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Tighten SQL Server security with custom server and database roles


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Problem

SQL Server security architecture contains a hierarchical collection of entities, starting with server, database and objects (also called levels) and SQL Server provides a set of fixed roles to easily manage the permissions.

We often create logins for DBAs using the sysadmin role and this role gives access to everything. Normally, database administrators donít need permissions to insert, update or delete records, and denying this kind of access is the first step to improve your security in your production environments.

Solution

First, letís see who has sysadmin access, by executing the following query to see the fixed roles granted for the principals:

SELECT 
   SP1.name AS ServerRoleName, 
   ISNULL(SP2.name, 'No members') AS LoginName
FROM sys.server_role_members AS SRM
RIGHT OUTER JOIN sys.server_principals AS SP1 ON SRM.role_principal_id = SP1.principal_id
LEFT OUTER JOIN sys.server_principals AS SP2 ON SRM.member_principal_id = SP2.principal_id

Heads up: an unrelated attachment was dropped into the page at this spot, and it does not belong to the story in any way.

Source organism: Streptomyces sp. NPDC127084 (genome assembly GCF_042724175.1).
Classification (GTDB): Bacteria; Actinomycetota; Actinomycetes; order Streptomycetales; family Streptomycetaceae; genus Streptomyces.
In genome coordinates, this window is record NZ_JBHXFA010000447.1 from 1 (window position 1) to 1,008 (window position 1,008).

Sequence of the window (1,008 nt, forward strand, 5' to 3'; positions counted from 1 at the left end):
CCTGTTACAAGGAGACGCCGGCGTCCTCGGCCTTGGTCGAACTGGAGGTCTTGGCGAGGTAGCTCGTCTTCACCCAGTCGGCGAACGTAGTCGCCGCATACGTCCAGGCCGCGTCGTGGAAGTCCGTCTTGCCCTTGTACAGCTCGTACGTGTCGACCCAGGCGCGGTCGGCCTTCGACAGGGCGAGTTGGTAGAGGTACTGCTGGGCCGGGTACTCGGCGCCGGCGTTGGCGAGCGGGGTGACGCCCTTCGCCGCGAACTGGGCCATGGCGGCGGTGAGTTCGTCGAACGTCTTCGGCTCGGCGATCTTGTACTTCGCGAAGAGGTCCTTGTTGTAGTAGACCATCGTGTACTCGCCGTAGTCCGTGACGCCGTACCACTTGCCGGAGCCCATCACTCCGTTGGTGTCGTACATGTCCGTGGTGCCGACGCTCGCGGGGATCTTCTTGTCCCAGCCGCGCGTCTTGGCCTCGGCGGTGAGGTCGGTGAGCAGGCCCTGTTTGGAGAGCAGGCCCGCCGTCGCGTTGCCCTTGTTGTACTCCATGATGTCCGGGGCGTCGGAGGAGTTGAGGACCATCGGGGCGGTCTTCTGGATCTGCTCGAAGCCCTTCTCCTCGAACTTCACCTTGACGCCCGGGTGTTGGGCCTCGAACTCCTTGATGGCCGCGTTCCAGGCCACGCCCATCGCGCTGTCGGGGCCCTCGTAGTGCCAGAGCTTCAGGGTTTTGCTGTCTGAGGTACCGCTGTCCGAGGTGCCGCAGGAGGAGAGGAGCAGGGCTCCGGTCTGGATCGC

WHERE SP1.is_fixed_role = 1 and SP1.name = Ďsysadminí
ORDER BY SP1.name;
GO

The next step is remove the sysadmin role from the logins we want to restrict access to and grant CONTROL SERVER permission for that login.

Control Server and sysadmin have the same kind of permissions and with that they can manage the entire database server instance. But, giving CONTROL SERVER permissions we can also deny updates, deletes and inserts when we map the login with the database user.

At this point we know which logins we need to change and what kind of permission to use. Now, we can define a new server role and a database role for our database administrator and separate activities like monitoring, backup, maintenance, etc.

Creating a new SQL Server server role

Here is the code to create a new SQL Server server role, with the Control Server access.

USE [master]
GO
CREATE SERVER ROLE [dbaadmin]
GO

GRANT CONTROL SERVER TO [dbaadmin]
GO 

Mapping the database user with the db_owner database fixed role will grant more access than necessary, so we will create our own database role with limited permissions.  We will do this for the AdventureWorks2012 database.

Creating a new SQL Server database role

Here are denying update and delete privileges for this database role.

USE [AdventureWorks2012]
GO
CREATE ROLE [db_dbaadmin]
GO

DENY UPDATE TO [db_dbaadmin]
GO
DENY DELETE TO [db_dbaadmin]
GO